The issue of moving the House of Lords out of London has again reared its head with Levelling Up Secretary Michael Gove writing to the Lord Speaker telling him that his Department, which holds the lease on the Queen Elizabeth II Centre, will not make the Centre available for use by the Lords during the Restoration and Renewal (R&R) of the Palace of Westminster.
I have previously written on the proposal to move the House out of London. I did an interview on the subject last week for GB News. Also, as the Guido Fawkes website recorded, Michael Gove appeared last week before the Association of Conservative Peers, writing that ‘Guido’s mole reports Lords Norton, Geddes, King, Taylor, and Hayward all raised concerns’. To say ‘raised concerns’ is uncharacteristically diplomat.
The principal problem is not relocation as such. Moving has significant practical problems. It is not a case of simply moving the chamber, as many appear rather glibly to assume. It entails a whole ecosystem of committee rooms, offices for members, chamber and support staff (clerks, specialist advisers, administrative officers, attendants), and members’ staff as well as support services. It is often overlooked just how many thousands of people work in the Palace of Westminster. There is also the issue of where will all the organisations that work with and seek to influence Parliament – charities, firms, professional bodies – locate themselves as well as the challenge of creating a transport hub that matches London in enabling the public to visit.
Leaving aside such practical issues, the principal objection is not to relocation as such, but to separating the two chambers. Parliament is where it is because Government is where it is. The two Houses have to work closely together to scrutinise Government and call it to account. It is not just a case of the formal relations between the two Houses, but the extensive and often informal contact between members of the two Houses. Separate the two so that this contact largely ceases and you empower the executive. What is being advanced here is essentially a power grab by Government.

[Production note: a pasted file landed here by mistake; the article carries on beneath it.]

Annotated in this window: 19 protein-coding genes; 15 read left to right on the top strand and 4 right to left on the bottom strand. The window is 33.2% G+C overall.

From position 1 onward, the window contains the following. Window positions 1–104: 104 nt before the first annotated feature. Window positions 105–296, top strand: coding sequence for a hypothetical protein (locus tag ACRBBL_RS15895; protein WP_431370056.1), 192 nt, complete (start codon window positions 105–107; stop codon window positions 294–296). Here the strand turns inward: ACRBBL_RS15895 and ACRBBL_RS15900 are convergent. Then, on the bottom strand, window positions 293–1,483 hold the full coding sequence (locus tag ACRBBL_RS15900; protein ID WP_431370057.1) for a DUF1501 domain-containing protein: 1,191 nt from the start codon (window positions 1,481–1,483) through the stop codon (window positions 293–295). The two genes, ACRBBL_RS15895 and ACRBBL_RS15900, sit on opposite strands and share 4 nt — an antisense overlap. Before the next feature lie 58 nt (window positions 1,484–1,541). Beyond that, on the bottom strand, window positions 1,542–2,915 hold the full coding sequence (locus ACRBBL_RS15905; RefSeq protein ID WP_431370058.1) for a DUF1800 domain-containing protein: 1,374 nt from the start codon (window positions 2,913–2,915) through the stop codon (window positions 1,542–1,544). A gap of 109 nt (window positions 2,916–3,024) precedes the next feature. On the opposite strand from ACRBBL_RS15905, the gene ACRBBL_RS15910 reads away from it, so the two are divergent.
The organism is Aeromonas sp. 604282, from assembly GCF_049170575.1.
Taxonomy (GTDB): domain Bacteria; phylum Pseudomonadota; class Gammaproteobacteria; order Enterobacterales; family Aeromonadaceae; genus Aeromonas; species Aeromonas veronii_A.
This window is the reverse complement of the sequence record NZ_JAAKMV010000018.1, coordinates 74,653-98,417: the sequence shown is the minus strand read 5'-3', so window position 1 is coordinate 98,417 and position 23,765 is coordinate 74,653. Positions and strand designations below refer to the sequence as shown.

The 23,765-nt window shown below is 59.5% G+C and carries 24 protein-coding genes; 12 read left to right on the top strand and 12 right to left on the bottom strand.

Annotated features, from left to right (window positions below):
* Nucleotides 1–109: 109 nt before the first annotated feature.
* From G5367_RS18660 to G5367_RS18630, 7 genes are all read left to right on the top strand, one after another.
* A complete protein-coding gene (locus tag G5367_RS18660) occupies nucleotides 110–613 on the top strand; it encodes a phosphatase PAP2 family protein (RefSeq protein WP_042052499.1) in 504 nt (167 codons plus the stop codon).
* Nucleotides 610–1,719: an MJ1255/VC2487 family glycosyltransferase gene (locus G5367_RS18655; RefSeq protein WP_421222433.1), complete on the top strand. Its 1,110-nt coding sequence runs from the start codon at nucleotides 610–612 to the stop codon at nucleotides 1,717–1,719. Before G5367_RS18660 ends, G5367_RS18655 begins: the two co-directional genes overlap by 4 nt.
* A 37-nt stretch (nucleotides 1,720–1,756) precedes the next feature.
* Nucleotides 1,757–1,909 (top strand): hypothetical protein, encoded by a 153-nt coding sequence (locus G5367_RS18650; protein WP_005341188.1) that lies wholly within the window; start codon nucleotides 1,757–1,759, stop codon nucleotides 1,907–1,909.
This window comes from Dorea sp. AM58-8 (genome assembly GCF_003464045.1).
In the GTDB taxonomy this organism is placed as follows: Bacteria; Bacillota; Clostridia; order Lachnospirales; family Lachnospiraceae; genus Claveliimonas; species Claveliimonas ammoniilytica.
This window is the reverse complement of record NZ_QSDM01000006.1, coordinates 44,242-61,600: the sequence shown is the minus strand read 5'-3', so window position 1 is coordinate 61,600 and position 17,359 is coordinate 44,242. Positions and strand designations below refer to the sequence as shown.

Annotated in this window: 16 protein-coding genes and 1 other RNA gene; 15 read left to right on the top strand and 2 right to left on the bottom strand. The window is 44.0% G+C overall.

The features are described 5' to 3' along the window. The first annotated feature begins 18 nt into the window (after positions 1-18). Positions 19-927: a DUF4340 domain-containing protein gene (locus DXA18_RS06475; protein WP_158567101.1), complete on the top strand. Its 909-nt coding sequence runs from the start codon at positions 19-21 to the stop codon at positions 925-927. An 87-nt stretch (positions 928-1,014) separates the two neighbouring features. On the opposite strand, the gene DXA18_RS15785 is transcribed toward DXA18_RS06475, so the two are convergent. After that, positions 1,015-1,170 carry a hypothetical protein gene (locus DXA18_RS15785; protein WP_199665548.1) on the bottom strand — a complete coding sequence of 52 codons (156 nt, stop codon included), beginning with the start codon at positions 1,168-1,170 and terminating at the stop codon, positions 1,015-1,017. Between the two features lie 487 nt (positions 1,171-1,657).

The consequences of members not being able to interact, and interact quickly, with one another was demonstrated during the pandemic when members were dispersed around the country. Meeting virtually and then in hybrid form was a success technically, but a major constraint politically. There was none of the extensive daily interaction between members that ensured they exchanged information and reacted promptly to ministers’ statements and actions. The problem was especially acute in terms of interaction between members of the two chambers. I virtually had no contact with MPs during that period. Normally, I regularly have meetings with them and gain a lot simply by virtue of serendipity, often bumping into them when walking over to, or when in, Portcullis House. I have written on the significance of the use of informal space in the legislature. How members use it can have a notable impact on policies as well as the future of ministers and political leaders. We need to protect such space and for its use by members of both Houses.
There is a case for moving if it entails both Houses and Government moving, creating in effect a purpose-built capital akin to Bonn or Brasilia, but not separating the chambers. Moving the Lords engages not a dislike of this city or that city, but a fundamental constitutional objection.